Cecily that they have both made arrangements to be christened Ernest
that afternoon, all is forgiven and the two pairs of lovers embrace.
At this moment, Lady Bracknell’s arrival is announced.
Lady Bracknell has followed Gwendolen from London, having bribed
Gwendolen’s maid to reveal her destination. She demands to know
what is going on. Gwendolen again informs Lady Bracknell of her
engagement to Jack, and Lady Bracknell reiterates that a union between
them is out of the question. Algernon tells Lady Bracknell of his
engagement to Cecily, prompting her to inspect Cecily and inquire
into her social connections, which she does in a routine and patronizing
manner that infuriates Jack. He replies to all her questions with
a mixture of civility and sarcasm, withholding until the
last possible moment the information that Cecily is actually worth
a great deal of money and stands to inherit still more when she comes
of age. At this, Lady Bracknell becomes genuinely interested.
Jack informs Lady Bracknell that, as Cecily’s legal guardian,
he refuses to give his consent to her union with Algernon. Lady
Bracknell suggests that the two young people simply wait until Cecily comes
of age, and Jack points out that under the terms of her grandfather’s
will, Cecily does not legally come of age until she is thirty-five.
Lady Bracknell asks Jack to reconsider, and he points out that the
matter is entirely in her own hands. As soon as she consents to his
marriage to Gwendolen, Cecily can have his consent to marry Algernon.
However, Lady Bracknell refuses to entertain the notion. She and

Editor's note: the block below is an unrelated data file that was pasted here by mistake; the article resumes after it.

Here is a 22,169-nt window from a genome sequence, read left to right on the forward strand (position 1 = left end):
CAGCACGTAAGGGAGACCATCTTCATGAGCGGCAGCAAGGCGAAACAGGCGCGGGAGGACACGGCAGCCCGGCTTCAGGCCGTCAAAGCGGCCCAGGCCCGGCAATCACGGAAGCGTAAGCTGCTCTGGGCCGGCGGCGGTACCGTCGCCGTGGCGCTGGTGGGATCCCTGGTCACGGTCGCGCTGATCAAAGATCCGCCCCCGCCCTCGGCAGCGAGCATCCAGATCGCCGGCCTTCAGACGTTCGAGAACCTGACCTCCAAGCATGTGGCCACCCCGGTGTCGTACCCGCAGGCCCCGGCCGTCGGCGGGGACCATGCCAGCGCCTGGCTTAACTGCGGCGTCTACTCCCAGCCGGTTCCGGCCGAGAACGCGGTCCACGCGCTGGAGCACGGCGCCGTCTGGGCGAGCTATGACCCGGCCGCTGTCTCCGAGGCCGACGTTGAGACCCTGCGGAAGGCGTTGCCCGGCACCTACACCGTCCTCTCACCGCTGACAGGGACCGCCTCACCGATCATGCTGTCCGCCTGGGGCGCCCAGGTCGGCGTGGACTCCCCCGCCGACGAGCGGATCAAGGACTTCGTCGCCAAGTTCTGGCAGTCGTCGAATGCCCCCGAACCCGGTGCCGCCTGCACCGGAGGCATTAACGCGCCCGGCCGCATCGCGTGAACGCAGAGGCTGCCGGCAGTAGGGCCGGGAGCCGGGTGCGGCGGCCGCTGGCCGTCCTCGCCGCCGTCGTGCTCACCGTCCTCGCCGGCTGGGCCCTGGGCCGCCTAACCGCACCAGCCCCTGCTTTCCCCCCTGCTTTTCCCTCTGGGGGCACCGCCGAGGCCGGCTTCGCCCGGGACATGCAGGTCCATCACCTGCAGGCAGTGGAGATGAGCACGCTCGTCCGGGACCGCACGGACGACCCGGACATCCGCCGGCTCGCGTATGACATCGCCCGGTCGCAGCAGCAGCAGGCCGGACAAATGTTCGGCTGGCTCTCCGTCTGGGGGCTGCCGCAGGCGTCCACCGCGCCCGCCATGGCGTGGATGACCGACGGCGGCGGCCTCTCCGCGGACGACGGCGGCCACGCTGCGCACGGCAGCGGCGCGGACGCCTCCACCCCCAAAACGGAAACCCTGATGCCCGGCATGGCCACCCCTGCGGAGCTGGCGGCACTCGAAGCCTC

Gwendolen are on the point of leaving when Dr. Chasuble arrives
and happens to mention Cecily’s governess, Miss Prism. At this,
Lady Bracknell starts and asks that Miss Prism be sent for.
When the governess arrives and catches sight of Lady Bracknell, she
begins to look guilty and furtive. Lady Bracknell accuses her of having
left her sister’s house twenty-eight years before with a baby and
never returned. She demands to know where the baby is. Miss Prism
confesses she doesn’t know, explaining that she lost the baby, having
absentmindedly placed it in a handbag in which she had meant to
place the manuscript for a novel she had written. Jack asks what
happened to the bag, and Miss Prism says she left it in the cloakroom
of a railway station. Jack presses her for further details and goes
racing offstage, returning a few moments later with a large handbag.
When Miss Prism confirms that the bag is hers, Jack throws himself
on her with a cry of “Mother!” It takes a while before the situation
is sorted out, but before too long we understand that Jack is not
the illegitimate child of Miss Prism but the legitimate child of
Lady Bracknell’s sister and, therefore, Algernon’s older brother.
Furthermore, Jack had been originally christened “Ernest John.”
All these years Jack has unwittingly been telling the truth: Ernest is his
name, as is Jack, and he does have an unprincipled younger brother—Algernon.
Again the couples embrace, Miss Prism and Dr. Chasuble follow suit,
and Jack acknowledges that he now understands “the vital Importance
of Being Earnest.”
Jack Worthing, the play’s protagonist, is